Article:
Trump reversed regulations to protect infrastructure against flooding just days before Hurricane Harvey
“We will rebuild things that should not be rebuilt and … in ways that are less safe and secure than they should be,” Eli Lehrer, president of the DC free-market think tank R Street Institute, told Business Insider.
Shana Udvardy, a climate preparedness specialist at the Union of Concerned Scientists, said it would be a “grave mistake” to rebuild in Texas without taking into consideration the increasing occurrence and severity of major storms. She added that the federal government will lag behind some 600 towns and cities that have already implemented requirements to build between one and three feet above the 100-year flood level.
Lehrer called Trump’s decision to revoke the standards “the biggest step backwards that has ever been taken in flood management policy” and said the move will waste untold amounts of taxpayer money, harm the environment, and cost lives.
He and others argue that Trump’s decision was a politically motivated attempt to undo President Barack Obama’s climate change legacy.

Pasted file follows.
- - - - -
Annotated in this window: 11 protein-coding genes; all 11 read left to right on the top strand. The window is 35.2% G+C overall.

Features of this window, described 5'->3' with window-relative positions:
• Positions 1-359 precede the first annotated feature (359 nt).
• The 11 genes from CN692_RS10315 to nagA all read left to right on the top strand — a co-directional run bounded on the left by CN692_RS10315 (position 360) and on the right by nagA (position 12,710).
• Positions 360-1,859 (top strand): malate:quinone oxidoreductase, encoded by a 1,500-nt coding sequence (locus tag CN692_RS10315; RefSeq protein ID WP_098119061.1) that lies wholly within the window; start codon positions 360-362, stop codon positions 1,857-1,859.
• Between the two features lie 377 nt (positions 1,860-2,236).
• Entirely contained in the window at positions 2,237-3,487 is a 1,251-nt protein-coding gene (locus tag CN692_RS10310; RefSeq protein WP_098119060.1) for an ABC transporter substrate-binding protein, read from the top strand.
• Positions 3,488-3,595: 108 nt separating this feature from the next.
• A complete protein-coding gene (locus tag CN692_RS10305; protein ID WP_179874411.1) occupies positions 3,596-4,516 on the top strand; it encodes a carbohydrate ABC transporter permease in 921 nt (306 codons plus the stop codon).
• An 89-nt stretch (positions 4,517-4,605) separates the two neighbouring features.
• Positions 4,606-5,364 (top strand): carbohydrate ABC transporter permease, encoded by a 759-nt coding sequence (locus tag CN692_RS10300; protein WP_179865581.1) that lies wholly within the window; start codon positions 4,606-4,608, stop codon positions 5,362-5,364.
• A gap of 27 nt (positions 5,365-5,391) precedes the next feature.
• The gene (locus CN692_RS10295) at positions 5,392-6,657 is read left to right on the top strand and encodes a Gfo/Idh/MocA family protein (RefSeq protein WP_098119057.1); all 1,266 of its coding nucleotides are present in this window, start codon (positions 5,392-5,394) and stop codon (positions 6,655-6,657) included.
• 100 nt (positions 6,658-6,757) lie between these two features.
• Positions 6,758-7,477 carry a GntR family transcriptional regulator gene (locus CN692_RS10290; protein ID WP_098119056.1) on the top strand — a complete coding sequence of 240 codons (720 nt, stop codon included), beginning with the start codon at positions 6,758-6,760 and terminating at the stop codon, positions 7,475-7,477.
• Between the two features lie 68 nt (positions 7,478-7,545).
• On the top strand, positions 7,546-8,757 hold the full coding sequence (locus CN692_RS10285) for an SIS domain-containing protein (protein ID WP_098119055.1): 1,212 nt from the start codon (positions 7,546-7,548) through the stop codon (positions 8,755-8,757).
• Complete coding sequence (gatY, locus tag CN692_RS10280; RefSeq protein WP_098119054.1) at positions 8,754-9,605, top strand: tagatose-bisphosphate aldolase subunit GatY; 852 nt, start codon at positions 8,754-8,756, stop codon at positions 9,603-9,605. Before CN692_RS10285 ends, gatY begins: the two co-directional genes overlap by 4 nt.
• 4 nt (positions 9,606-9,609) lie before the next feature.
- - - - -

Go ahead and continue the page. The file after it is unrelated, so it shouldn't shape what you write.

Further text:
“If the Obama administration had simply described this as a sensible taxpayer protecting land-use measure, the regulations would still be in effect,” Lehrer said.
And some Republican lawmakers have denounced the move.
“This executive order is not fiscally conservative,” Rep. Carlos Curbelo, a Florida Republican, said in a statement. “It’s irresponsible and it will lead to taxpayer dollars being wasted on projects that may not be built to endure the flooding we are already seeing and know is only going to get worse.”
The Obama administration estimated that the regulations would increase building costs by 0.25% to 1.25%, but would save taxpayers significant costs in the future. Studies show that for every $1 spent on disaster mitigation, the government will save $4 on post-disaster aid.
Joel Scata, an attorney with the Natural Resources Defense Council, told Business Insider that the regulations were in part spurred by the enormous costs of the disaster relief efforts following Hurricane Katrina in 2005 and Hurricane Sandy in 2012.
“This not only would have protected people and property from future flood events, but also was really meant to reduce the amount of disaster aid we spend on recovery,” he said.
And while Trump justified the rollback as part of an attempt to streamline and speed up construction projects, Lehrer said the regulations’ impact on the construction process would have been “subtle and inexpensive” in large part, and that an insignificant number of projects would have been abandoned due to increased costs.